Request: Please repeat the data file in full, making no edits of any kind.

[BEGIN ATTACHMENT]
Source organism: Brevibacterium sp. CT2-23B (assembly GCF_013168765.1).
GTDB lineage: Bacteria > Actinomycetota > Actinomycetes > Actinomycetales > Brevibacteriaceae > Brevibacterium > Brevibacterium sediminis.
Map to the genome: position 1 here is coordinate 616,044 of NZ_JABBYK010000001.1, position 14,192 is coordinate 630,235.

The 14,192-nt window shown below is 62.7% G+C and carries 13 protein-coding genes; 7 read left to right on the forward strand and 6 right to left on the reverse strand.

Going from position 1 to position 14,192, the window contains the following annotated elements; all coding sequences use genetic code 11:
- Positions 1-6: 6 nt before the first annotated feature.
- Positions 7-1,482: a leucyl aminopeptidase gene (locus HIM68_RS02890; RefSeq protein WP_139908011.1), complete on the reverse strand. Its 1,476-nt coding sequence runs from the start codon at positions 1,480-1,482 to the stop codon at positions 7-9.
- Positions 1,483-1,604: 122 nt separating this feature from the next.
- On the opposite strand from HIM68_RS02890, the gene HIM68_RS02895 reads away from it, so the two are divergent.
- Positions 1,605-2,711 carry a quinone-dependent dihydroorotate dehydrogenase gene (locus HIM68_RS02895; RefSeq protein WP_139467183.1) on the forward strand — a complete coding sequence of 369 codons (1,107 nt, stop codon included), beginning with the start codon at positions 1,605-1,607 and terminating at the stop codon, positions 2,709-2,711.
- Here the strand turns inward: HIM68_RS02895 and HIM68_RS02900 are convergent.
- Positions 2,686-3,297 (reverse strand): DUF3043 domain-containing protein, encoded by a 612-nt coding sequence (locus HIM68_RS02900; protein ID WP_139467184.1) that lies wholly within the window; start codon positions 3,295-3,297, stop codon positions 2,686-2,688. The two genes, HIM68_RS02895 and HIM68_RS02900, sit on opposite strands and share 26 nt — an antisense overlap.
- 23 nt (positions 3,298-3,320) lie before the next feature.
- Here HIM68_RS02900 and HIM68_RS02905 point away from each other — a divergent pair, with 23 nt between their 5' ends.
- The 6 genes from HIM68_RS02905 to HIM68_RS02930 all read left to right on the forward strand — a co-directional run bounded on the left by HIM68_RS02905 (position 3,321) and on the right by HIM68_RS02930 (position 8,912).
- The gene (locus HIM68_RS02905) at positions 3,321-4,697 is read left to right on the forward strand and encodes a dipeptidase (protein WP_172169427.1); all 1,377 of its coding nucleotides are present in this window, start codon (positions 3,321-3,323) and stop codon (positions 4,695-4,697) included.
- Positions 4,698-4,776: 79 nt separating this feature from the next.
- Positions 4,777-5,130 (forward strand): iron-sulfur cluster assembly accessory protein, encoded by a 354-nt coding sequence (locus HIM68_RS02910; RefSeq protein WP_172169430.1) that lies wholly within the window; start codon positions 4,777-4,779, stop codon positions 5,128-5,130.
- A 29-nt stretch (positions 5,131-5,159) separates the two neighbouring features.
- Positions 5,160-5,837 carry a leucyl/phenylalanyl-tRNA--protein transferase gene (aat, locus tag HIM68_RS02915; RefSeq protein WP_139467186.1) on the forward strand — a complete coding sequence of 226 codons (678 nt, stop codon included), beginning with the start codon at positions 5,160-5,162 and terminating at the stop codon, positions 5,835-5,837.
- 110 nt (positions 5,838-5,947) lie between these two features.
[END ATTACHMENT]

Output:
Source organism: Brevibacterium sp. CT2-23B (assembly GCF_013168765.1).
GTDB lineage: Bacteria > Actinomycetota > Actinomycetes > Actinomycetales > Brevibacteriaceae > Brevibacterium > Brevibacterium sediminis.
Map to the genome: position 1 here is coordinate 616,044 of NZ_JABBYK010000001.1, position 14,192 is coordinate 630,235.

The 14,192-nt window shown below is 62.7% G+C and carries 13 protein-coding genes; 7 read left to right on the forward strand and 6 right to left on the reverse strand.

Going from position 1 to position 14,192, the window contains the following annotated elements; all coding sequences use genetic code 11:
- Positions 1-6: 6 nt before the first annotated feature.
- Positions 7-1,482: a leucyl aminopeptidase gene (locus HIM68_RS02890; RefSeq protein WP_139908011.1), complete on the reverse strand. Its 1,476-nt coding sequence runs from the start codon at positions 1,480-1,482 to the stop codon at positions 7-9.
- Positions 1,483-1,604: 122 nt separating this feature from the next.
- On the opposite strand from HIM68_RS02890, the gene HIM68_RS02895 reads away from it, so the two are divergent.
- Positions 1,605-2,711 carry a quinone-dependent dihydroorotate dehydrogenase gene (locus HIM68_RS02895; RefSeq protein WP_139467183.1) on the forward strand — a complete coding sequence of 369 codons (1,107 nt, stop codon included), beginning with the start codon at positions 1,605-1,607 and terminating at the stop codon, positions 2,709-2,711.
- Here the strand turns inward: HIM68_RS02895 and HIM68_RS02900 are convergent.
- Positions 2,686-3,297 (reverse strand): DUF3043 domain-containing protein, encoded by a 612-nt coding sequence (locus HIM68_RS02900; protein ID WP_139467184.1) that lies wholly within the window; start codon positions 3,295-3,297, stop codon positions 2,686-2,688. The two genes, HIM68_RS02895 and HIM68_RS02900, sit on opposite strands and share 26 nt — an antisense overlap.
- 23 nt (positions 3,298-3,320) lie before the next feature.
- Here HIM68_RS02900 and HIM68_RS02905 point away from each other — a divergent pair, with 23 nt between their 5' ends.
- The 6 genes from HIM68_RS02905 to HIM68_RS02930 all read left to right on the forward strand — a co-directional run bounded on the left by HIM68_RS02905 (position 3,321) and on the right by HIM68_RS02930 (position 8,912).
- The gene (locus HIM68_RS02905) at positions 3,321-4,697 is read left to right on the forward strand and encodes a dipeptidase (protein WP_172169427.1); all 1,377 of its coding nucleotides are present in this window, start codon (positions 3,321-3,323) and stop codon (positions 4,695-4,697) included.
- Positions 4,698-4,776: 79 nt separating this feature from the next.
- Positions 4,777-5,130 (forward strand): iron-sulfur cluster assembly accessory protein, encoded by a 354-nt coding sequence (locus HIM68_RS02910; RefSeq protein WP_172169430.1) that lies wholly within the window; start codon positions 4,777-4,779, stop codon positions 5,128-5,130.
- A 29-nt stretch (positions 5,131-5,159) separates the two neighbouring features.
- Positions 5,160-5,837 carry a leucyl/phenylalanyl-tRNA--protein transferase gene (aat, locus tag HIM68_RS02915; RefSeq protein WP_139467186.1) on the forward strand — a complete coding sequence of 226 codons (678 nt, stop codon included), beginning with the start codon at positions 5,160-5,162 and terminating at the stop codon, positions 5,835-5,837.
- 110 nt (positions 5,838-5,947) lie between these two features.